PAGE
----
However, Ford’s unpopularity at the onset of the pandemic—after years of policies attacking workers, students, and almost every other group in Ontario—compelled him to more closely follow the advice of public health officials compared with his conservative counterparts, such as Alberta Premier Jason Kenney. The Globe and Mail on Oct. 30 published an article in which it contrasted the two premiers. “Even as Alberta posts roughly double the active cases per population as Ontario,” it noted, “Mr. Kenney has imposed few restrictions, while Mr. Ford has severely limited businesses in the largest cities over the past month.” As COVID-19 cases in Alberta surged and Kenney became one of Canada’s least popular premiers, Ontario fared better and Ford saw a boost in popularity.
Now, these contrasts are vanishing as Ford adopts the same disastrous “wealth before health” approach as Kenney. The Globe reported that Ford asked public health officials to develop a plan for possibly easing restrictions in November when they expired in hot-spot regions, noting, “This can’t go on indefinitely.” At the same time, he appears to be wavering between those calling for fewer restrictions and those calling for more. Hours before Toronto unveiled stricter lockdown measures, including a ban on indoor dining and the closing of meeting and event spaces, Ford said he would not rule out another full province-wide lockdown.
Bold response needed from workers
Ontario NDP Leader Andrea Horwath said she is “concerned” that Ford’s easing of restrictions will only lead to longer and deeper lockdowns later on. She accused the premier of “giving up the fight against COVID-19” and “gambling with people’s lives”, adding that Ford “claims he’s doing it in the name of business, but putting us all at risk of another real lockdown isn’t good for businesses, the economy, or working folks.”
Horwath hits on an important truth: that the choice between protecting people from the virus and protecting the economy is a false one. An MIT study of the 1918-19 flu pandemic showed that U.S. cities which responded with stronger social distancing and public health measures also saw improved economic recoveries. Economists are drawing similar conclusions from COVID-19. A recent survey of 32 macroeconomists found that 74 per cent believed the United States would be in a better economic position today if lockdowns had been more aggressive at the start of the crisis. Vietnam, praised for its strong response to COVID-19 and relatively low infection rate, is also looking to experience one of the highest economic growth rates in the world in 2021.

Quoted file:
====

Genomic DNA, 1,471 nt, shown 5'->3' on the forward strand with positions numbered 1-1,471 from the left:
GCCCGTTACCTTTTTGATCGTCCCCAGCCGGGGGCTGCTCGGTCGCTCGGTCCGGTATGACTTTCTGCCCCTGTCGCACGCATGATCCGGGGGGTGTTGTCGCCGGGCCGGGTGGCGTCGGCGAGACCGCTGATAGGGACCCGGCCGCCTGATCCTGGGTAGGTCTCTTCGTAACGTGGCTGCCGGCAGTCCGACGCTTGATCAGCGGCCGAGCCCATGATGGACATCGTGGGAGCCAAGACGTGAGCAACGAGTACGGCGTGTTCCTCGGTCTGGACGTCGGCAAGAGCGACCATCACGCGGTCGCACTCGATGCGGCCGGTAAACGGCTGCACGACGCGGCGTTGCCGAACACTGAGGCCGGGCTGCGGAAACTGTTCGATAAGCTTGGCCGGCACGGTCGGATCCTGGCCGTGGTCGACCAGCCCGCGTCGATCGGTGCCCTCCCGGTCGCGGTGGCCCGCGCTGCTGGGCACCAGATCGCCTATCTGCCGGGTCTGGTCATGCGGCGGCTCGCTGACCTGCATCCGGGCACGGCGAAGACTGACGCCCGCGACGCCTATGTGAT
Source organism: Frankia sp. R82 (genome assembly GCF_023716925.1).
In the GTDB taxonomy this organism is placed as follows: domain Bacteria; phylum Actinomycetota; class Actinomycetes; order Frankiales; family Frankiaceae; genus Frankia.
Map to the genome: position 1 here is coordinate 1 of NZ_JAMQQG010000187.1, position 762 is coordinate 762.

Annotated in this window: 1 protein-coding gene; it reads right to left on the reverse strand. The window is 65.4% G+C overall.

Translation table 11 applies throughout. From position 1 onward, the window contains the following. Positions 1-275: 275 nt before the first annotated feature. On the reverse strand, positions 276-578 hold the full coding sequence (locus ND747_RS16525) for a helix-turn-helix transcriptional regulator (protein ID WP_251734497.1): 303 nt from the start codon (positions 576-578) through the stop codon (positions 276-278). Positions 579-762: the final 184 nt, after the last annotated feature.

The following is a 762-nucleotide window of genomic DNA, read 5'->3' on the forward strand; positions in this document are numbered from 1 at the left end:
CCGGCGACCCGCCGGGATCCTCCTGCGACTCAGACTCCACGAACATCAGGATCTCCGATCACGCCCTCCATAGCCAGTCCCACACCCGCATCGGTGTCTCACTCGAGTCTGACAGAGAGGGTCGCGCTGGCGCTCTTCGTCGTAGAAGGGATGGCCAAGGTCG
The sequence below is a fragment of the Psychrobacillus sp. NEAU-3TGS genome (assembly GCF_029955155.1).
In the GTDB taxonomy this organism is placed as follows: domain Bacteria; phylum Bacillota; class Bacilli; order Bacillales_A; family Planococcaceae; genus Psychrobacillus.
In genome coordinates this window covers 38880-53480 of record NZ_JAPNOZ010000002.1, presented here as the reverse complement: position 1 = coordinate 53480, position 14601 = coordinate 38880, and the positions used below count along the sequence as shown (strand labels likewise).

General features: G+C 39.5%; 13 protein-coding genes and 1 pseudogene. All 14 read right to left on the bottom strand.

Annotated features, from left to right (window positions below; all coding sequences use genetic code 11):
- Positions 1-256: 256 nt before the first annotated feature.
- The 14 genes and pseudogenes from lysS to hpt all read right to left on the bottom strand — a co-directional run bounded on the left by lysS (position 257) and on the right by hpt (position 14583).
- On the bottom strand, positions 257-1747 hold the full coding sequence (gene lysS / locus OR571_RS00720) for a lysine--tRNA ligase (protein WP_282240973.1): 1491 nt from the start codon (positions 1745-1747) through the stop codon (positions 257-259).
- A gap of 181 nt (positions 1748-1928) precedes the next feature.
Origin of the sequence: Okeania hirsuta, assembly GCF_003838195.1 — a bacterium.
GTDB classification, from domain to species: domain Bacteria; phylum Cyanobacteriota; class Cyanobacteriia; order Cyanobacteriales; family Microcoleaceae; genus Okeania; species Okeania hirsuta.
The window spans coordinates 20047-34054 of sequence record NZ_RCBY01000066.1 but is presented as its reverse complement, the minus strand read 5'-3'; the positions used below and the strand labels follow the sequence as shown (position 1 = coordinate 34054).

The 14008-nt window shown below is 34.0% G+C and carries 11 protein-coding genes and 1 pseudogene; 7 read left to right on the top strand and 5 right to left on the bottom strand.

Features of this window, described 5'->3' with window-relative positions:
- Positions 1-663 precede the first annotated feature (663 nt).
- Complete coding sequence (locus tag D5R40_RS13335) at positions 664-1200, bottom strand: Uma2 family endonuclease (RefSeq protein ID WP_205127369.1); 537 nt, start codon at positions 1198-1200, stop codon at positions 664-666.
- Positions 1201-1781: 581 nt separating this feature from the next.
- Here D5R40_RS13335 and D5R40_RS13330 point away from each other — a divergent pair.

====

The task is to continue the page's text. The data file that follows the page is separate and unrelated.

Even from a capitalist perspective, the idea of reopening the economy as COVID-19 infections surge is madness. Allowing the pandemic to get out of control will only lead to a worse and longer economic downturn. Those who advocate laissez-faire policies to COVID-19 believe they are focusing on the economy; in fact, they are merely engaged in extreme short-term thinking.
It is one thing, as Horwath does, to express concern. It is another to accurately describe the disaster that Ford is bringing to Ontario—one that will infect and kill huge numbers of people—and to aggressively put forward an alternative. The Ontario NDP says the issue is about money: that Ford’s government does not want to pay for smaller class sizes, expanded public health-measures, paid sick days, or direct support to small businesses. Again, there is much truth here. The Ontario government received an influx of funding from the federal government, but did not spend this money on smaller class sizes. Queen’s Park could have gotten a handle on the pandemic early on through aggressive testing and contact tracing. Unfortunately, Ford’s abysmal response on these fronts meant the opportunity was lost.
Stopping the spread of COVID-19 and preserving the livelihoods of working people require a bold socialist response. Small businesses that have been forced to shut down because of the pandemic should not have to pay rent, but should receive genuine rent forgiveness. We need workers’ control to ensure all possible health and safety measures are implemented in workplaces. We need to shut down all non-essential businesses for the duration of the pandemic and provide guaranteed wages for all those who are furloughed—many of whom could be employed as contact tracers to stop the spread of the virus. Workers themselves must decide what workplaces are essential and what can safely reopen. Those in essential services must receive double hazard pay. A militant push by the labour movement and the NDP to enact such measures could transform the situation and halt the virus in its tracks.